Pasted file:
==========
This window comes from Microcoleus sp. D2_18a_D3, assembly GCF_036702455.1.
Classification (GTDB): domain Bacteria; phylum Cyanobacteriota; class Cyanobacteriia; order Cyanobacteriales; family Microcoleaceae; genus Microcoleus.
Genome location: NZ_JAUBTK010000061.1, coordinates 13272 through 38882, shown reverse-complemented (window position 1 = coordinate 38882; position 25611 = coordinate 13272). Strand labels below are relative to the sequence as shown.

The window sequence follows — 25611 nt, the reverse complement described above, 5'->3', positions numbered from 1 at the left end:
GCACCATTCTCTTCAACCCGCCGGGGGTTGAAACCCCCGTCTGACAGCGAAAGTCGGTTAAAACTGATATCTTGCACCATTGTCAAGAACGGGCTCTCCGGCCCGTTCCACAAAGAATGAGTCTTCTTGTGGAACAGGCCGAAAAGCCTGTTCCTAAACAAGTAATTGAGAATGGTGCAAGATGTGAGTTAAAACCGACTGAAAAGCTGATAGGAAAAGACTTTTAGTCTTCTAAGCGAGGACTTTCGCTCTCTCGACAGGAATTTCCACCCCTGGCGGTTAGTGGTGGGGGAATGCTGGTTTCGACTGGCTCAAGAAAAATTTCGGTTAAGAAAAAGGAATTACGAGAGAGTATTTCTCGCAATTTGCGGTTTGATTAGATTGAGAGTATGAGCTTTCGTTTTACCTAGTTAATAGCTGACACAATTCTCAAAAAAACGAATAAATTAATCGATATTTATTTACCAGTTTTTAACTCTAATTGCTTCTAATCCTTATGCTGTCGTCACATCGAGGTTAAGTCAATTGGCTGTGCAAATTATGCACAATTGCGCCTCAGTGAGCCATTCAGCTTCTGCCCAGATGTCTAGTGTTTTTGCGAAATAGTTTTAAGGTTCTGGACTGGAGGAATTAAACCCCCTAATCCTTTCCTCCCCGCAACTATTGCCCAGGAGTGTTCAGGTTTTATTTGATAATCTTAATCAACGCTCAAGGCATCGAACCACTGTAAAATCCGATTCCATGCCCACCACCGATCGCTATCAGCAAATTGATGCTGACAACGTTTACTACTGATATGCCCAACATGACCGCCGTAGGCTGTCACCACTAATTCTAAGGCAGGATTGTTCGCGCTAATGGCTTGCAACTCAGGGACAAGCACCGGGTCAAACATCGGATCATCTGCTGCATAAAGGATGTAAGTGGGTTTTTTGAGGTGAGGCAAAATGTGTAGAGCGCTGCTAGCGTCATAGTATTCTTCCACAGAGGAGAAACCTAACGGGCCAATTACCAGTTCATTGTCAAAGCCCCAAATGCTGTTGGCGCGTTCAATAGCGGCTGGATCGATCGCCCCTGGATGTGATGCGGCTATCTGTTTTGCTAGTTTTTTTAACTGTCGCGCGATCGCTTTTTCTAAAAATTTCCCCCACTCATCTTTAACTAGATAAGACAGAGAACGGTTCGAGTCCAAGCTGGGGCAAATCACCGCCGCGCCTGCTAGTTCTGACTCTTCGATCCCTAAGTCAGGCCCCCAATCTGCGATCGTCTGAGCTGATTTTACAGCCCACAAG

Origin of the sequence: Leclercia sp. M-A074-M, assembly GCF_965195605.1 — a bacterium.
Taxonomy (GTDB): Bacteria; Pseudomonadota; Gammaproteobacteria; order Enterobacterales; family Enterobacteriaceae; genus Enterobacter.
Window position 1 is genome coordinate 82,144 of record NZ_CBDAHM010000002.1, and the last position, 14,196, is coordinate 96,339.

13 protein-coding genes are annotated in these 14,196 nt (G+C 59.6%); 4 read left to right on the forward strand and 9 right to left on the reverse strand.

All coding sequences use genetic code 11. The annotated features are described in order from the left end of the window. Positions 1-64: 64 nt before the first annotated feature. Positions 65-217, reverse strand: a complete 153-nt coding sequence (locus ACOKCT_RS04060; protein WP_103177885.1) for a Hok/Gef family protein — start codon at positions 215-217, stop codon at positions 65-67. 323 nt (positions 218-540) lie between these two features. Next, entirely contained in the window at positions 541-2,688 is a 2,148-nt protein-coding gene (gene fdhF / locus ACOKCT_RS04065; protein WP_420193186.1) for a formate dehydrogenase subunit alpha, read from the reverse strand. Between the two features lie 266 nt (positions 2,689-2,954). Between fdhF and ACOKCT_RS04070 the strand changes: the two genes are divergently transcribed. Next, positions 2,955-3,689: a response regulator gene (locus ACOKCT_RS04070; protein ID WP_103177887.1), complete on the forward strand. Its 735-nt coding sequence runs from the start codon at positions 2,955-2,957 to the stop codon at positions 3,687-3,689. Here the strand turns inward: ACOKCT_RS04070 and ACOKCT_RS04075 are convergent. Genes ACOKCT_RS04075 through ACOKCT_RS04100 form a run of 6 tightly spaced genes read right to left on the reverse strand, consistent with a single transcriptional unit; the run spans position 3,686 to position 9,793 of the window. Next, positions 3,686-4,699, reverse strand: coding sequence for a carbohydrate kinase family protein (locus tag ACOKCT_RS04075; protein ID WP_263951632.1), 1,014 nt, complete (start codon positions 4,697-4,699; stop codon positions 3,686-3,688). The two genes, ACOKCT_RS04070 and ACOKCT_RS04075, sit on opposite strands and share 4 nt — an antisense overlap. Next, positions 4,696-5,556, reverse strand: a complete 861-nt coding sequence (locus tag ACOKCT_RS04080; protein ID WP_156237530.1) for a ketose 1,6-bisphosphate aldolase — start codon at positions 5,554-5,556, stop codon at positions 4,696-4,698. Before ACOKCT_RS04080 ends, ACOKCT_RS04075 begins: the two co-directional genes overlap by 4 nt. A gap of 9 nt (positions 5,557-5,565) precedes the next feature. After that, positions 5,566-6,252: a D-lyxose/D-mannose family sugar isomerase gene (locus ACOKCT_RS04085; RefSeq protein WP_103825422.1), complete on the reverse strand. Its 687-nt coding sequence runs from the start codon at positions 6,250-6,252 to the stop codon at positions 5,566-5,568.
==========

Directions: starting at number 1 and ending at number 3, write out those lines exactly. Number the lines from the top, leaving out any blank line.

This window comes from Microcoleus sp. D2_18a_D3, assembly GCF_036702455.1.
Classification (GTDB): domain Bacteria; phylum Cyanobacteriota; class Cyanobacteriia; order Cyanobacteriales; family Microcoleaceae; genus Microcoleus.
Genome location: NZ_JAUBTK010000061.1, coordinates 13272 through 38882, shown reverse-complemented (window position 1 = coordinate 38882; position 25611 = coordinate 13272). Strand labels below are relative to the sequence as shown.